Services | CARDIOLOGY

Cardiology is that branch of medicine which deals with the diagnosis and treatment of heart diseases. Cardiologists investigate patients with suspected heart disease by taking a very careful, extensive history of the patient's condition and performing a complete physical examination.

Radiology

"Radiology is the science which deals with the use of radiant energy for the diagnosis and treatment of a disease. A minimally invasive form of medicare, it allows the doctor to study a patient's internal system, without making any cuts on the body".

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Electrocadiogram (ECG)

An electrocardiogram is a recording of the small electric waves being generated during heart activity. A normal heart beat is initiated by a small Pulse of electric current. This tiny electric "shock" spreads rapidly in the heart and makes the heart muscle contract. If the whole heart muscle contracted at the same time, there would be no pumping effect. Therefore the electric activity starts at the top of the heart and spreads down, and then up again, causing the heart muscle to contract in an optimal way for pumping blood.

Preparations

Ecocardiography

Echocardiography is a diagnostic technique that can provide a wealth of helpful information, including the size and shape of the heart, its pumping strength, and the location and extent of any damage to its tissues. It is especially useful for assessing diseases of the heart valves. Echocardiography can reveal such abnormalities as poorly functioning heart valves or damage to the heart tissue from a past heart attack. However, a normal echocardiogram does not rule out the possibility of coronary heart disease.

Preparations

Tread Mill Test

An exercise electrocardiogram (EKG or ECG) is a test that checks for changes in your heart while you exercise. Sometimes EKG abnormalities can be seen only during exercise or while symptoms are present. This test is sometimes called a "stress test" or a "treadmill test."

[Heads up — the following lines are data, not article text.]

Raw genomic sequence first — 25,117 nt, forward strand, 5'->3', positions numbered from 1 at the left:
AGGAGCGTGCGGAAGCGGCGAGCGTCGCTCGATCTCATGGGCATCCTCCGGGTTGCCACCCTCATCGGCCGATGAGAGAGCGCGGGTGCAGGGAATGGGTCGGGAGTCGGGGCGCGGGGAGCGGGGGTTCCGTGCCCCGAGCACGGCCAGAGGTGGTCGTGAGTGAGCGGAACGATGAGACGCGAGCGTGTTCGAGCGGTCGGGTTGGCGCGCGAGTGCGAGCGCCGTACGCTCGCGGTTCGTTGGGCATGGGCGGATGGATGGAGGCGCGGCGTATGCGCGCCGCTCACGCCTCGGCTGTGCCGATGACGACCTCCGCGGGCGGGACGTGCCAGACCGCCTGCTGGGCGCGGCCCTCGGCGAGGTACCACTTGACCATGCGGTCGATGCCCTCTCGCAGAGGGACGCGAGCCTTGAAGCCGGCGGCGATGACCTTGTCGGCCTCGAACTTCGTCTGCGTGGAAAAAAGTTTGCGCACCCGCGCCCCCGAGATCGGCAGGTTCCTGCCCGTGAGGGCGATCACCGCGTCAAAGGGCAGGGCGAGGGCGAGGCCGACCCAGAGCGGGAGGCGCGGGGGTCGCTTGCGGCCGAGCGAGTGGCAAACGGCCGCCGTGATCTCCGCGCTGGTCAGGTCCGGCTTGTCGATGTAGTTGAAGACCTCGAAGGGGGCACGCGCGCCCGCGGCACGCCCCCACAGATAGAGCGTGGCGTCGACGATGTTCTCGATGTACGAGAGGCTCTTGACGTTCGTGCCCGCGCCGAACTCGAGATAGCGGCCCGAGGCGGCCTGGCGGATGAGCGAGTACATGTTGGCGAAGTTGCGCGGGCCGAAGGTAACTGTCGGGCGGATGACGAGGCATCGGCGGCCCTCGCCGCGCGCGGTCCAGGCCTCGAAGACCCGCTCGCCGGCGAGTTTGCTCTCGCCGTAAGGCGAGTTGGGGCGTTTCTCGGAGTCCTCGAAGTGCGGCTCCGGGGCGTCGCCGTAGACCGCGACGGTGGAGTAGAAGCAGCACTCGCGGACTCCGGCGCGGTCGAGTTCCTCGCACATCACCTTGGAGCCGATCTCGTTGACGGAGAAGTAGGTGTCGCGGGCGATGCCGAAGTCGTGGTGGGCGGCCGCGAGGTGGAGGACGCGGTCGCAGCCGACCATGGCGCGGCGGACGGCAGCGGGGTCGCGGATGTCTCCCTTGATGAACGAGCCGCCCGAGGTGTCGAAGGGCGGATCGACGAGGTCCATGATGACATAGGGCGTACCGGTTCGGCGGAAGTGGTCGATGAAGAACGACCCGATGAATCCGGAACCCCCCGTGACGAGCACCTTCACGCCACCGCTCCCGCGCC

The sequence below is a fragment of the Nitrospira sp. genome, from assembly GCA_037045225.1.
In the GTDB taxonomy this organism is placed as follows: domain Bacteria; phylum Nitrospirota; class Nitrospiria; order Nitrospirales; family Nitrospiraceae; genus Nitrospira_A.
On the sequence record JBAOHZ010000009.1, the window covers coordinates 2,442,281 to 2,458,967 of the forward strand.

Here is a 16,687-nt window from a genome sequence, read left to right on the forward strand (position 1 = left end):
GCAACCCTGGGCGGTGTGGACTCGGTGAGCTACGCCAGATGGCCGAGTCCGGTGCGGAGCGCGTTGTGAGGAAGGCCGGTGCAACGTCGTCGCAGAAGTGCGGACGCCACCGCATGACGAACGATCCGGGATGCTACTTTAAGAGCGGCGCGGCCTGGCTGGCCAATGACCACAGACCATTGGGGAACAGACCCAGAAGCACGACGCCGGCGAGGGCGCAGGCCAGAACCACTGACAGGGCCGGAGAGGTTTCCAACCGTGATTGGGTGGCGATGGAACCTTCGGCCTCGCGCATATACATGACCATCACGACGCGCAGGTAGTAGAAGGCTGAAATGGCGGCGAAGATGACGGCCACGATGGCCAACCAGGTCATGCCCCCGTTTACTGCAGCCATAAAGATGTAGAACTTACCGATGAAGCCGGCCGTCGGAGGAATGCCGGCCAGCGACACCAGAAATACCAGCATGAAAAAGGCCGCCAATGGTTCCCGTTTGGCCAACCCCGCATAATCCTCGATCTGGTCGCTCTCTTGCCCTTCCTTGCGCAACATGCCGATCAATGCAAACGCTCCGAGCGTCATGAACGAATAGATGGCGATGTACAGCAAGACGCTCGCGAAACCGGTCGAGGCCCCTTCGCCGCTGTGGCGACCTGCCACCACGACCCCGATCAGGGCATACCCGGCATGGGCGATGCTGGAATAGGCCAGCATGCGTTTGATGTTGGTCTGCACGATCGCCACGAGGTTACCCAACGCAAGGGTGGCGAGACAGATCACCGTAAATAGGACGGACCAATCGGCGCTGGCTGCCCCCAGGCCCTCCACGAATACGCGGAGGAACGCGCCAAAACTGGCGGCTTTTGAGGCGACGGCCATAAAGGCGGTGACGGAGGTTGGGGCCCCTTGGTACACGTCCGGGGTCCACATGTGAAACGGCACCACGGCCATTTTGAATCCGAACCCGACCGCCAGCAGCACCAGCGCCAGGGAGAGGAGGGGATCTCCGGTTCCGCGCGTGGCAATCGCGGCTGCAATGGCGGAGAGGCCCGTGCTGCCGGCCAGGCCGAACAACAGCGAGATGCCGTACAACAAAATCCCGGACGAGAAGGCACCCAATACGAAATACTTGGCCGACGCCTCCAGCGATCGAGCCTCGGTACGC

Preparations

Pulmonary Function Test

Q. What is being tested?
A pulmonary function test (PFT) evaluates how well your lungs work. PFTs measure the amount of air in your lungs, how well the lungs move air in and out.
A respiratory therapist will guide you through each test in a special exam room that has all the lung function measuring devices. Most of the tests are quick, easy and painless, but be sure to tell the therapist if you feel light-headed, tired or uncomfortable.

How can I prepare?
Don't eat a heavy meal right before the test, and avoid caffeinated foods or drinks. Don't smoke or exercise strenuously for six hours before the test. On the day of the test, wear loose clothing that won't restrict your breathing, and wear dentures to the testing if you normally wear them. Finally, just relax, breathe easy and do your best.


Holter Monitoring

Who Needs a Holter or Event Monitor?
Your doctor may recommend a Holter or event monitor if he or she thinks you have anarrhythmia. An arrhythmia is a problem with the rate or rhythm of the heartbeat.

Holter and event monitors most often are used to detect arrhythmias in people who have:

  • Issues with fainting or feeling dizzy. A monitor might be used if causes other than a heart rhythm problem have been ruled out.
  • Palpitations (pal-pih-TA-shuns) that recur with no known cause. Palpitations are feelings that your heart is skipping a beat, fluttering, or beating too hard or fast. You may have these feelings in your chest, throat, or neck.
People who are being treated for heart rhythm problems also may need to use Holter or event monitors. The monitors can show how well their treatments are working. Heart rhythm problems may occur only during certain activities, such sleeping or physical exertion. Holter and event monitors record your heart rhythm while you do your normal daily routine. This allows your doctor to see how your heart responds to various activities.

Holter Monitors
Holter monitors record your heart rhythm continuously for 24 to 48 hours. A Holter monitor is about the size of a large deck of cards. You can clip it to a belt or carry it in a pocket. Wires connect the device to sensors (called electrodes) that are stuck to your chest using sticky patches. These sensors detect your heart's electrical signals, and the monitor records your heart rhythm.